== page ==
-French and Italian industrial output surprises on the upside
-Noyer says rate cuts not a pertinent question now
-Noyer says first need to fix transmission mechanism
-Noyer refutes Draghi pledge on ECB's senior creditor status-Reports
-Contradictory reports on Noyer's remarks -FT
-Successful 11bn euro Italian bill auction
-Spanish 10 year bond yields down 2bp to 5.80%
FTSE-Mibtel 30: -0.41%
Ibex 35: -1%
Stoxx 600: -0.55%
European equities ended the day moderately lower. That following some new profit-warnings Stateside this morning and despite the positive economic data out in the Eurozone.
All of the above comes after the largest US aluminum producer, Alcoa, last night cut its forecast for growth in global consumption of the metal by 1 percentage point, to 6 per cent, due to a slowing in Chinese demand. This seems to have stoked renewed worries over the potential for economic weakness in the Asian giant.
Acting as a backdrop, the International Monetary Fund's (IMF) Financial Stability report -published yesterday- is also receiving some further attention added today. That after the Director of the Washington-based lender's Monetary and Capital Markets Department, Jose Vinals, warned of the increasing tensions within the single currency area. Under the review's worst scenario, premised on a lack of appropriate policy action by authorities, European banks could see themselves forced to sell up to $4.5tn in assets [given the impossibility their balance sheets at their current size], well above the $3.8tn which it estimated just last spring.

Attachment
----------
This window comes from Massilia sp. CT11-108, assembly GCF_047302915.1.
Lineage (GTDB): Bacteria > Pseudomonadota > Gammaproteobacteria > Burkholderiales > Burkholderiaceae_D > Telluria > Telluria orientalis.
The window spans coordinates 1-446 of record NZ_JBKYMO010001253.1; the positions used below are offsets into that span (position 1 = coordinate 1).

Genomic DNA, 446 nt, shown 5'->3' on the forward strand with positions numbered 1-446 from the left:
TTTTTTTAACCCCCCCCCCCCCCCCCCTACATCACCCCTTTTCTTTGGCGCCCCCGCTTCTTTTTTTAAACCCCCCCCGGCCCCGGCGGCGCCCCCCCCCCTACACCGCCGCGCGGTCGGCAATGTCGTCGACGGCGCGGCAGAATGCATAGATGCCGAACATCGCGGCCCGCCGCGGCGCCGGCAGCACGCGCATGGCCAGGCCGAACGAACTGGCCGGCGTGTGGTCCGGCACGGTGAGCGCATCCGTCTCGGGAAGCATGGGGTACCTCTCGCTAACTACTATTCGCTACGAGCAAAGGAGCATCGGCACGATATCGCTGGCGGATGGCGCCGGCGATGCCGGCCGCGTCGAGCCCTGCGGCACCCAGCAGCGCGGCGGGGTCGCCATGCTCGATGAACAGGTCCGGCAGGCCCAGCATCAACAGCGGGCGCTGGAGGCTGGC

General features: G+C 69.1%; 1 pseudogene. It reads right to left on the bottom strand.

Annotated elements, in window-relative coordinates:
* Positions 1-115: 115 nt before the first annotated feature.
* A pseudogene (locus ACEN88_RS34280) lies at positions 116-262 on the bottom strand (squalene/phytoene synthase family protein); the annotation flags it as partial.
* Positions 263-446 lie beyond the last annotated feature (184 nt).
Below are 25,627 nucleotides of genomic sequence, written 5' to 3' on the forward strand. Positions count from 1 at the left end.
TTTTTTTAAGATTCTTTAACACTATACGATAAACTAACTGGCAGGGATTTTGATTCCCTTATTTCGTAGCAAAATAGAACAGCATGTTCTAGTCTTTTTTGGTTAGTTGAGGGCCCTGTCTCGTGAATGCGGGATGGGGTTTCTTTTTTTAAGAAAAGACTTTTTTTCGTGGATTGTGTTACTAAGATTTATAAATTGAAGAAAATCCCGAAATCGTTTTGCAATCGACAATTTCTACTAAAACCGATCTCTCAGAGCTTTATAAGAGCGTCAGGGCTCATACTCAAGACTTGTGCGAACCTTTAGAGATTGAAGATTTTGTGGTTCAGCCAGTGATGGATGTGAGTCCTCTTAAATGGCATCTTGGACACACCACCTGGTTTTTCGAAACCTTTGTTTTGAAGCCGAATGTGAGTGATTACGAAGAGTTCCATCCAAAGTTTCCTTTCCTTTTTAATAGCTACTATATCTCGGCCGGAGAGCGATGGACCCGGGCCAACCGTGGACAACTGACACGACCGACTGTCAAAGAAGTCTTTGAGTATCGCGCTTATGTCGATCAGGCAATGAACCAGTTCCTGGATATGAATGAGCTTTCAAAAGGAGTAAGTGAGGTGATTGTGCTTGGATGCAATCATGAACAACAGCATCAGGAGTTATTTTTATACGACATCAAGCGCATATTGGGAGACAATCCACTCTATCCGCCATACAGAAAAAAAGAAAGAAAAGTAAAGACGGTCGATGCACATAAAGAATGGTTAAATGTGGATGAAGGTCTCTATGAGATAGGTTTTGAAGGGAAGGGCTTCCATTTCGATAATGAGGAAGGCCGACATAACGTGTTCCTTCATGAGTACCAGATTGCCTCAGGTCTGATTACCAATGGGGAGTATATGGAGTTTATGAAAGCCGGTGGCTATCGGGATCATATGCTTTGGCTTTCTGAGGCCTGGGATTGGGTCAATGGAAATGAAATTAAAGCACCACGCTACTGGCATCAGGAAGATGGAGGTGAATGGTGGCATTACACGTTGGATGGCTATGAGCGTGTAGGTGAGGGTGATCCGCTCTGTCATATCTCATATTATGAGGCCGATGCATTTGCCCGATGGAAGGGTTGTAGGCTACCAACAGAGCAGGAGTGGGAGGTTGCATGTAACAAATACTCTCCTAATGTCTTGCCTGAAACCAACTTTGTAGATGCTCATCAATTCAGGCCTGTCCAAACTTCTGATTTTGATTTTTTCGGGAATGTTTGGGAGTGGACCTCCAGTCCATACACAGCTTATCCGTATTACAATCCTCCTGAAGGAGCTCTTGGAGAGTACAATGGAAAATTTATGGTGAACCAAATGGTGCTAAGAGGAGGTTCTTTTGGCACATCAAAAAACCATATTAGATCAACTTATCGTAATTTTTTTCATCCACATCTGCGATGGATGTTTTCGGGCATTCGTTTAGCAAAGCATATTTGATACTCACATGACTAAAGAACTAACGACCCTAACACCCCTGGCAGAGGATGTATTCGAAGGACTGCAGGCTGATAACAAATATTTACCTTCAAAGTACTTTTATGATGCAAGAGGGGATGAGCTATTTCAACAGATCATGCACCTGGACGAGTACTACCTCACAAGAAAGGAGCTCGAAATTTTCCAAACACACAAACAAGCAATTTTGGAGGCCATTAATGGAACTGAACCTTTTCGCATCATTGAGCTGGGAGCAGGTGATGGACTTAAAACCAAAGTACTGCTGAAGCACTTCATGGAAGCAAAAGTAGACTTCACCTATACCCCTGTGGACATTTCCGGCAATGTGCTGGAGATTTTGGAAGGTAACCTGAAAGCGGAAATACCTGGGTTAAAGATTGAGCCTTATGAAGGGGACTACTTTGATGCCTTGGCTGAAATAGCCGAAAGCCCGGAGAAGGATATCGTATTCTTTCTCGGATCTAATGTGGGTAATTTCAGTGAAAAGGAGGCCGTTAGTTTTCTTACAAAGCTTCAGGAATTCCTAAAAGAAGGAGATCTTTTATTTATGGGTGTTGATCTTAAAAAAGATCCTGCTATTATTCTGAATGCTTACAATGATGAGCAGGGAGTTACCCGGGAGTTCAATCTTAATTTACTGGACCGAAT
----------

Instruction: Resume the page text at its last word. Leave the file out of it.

Naturally, the above would have a "cost" in economic terms: 4 percentage points less in economic growth next year in Greece, Cyprus, Ireland, Italy, Portugal and Spain.
On a more positive note perhaps, following his meetings yesterday with the German chancellor, Angela Merkel, the Greek Prime Minister seems to have received signals that the country will obtain access to its next tranche of aid.
Of interest, at one point this morning some reports held that European Central Bank (ECB) council member Christian Noyer had essentially refuted an earlier promise from Mario Draghi that the ECB was willing to abandon its senior creditor status in any hypothetical debt restructuring that might affect debt purchased under its new OMT regime. That would have constituted a very hard blow to efforts to contain the spreading periphery crisis. As it turns out, those reports have later proven to be misleading.
As regards this morning's macro data surprise in France, this is what Barclays told clients: "The August increase, despite being driven to some extend by the volatile transport component, is still a very positive development. It mirrors and amplifies the positive surprise in German IP earlier this week (...) Given the resilience of hard data during the last quarters relative to weak surveys, we expect some improvement in sentiment in the coming months as political uncertainties (domestic and European level) recede."
Technology led losses
UniCredit was down after being named by the IMF as one of the banks needing to sell off assets.
Moody's downgraded its rating on Fiat.
Volkswagen retreated despite positive comments out from Citigroup.
From a sector stand-point the worst performing industrial groups on the DJ Stoxx 600 were: Technology (-1.95%), Construction and Materials (-1.19%) and Media (-0.93%).
Strong industrial production figures in France and Italy
Italian industrial production increased at a 1.7% month-on-month clip in August (Consensus: -0.5%). Seasonal factors seem to be the main reason for such an unexpected outcome, economists at Barclays Research pointed out.
French manufacturing output rose by 1.8% month-on-month in August (Consensus: -0.7%).
Euro and oil steady
Front month Brent crude futures are now up by 0.218 dollars to the 114.76 dollar
per barrel level on the ICE.
The euro/dollar is up by 0.01% to the 1.2886 dollar mark.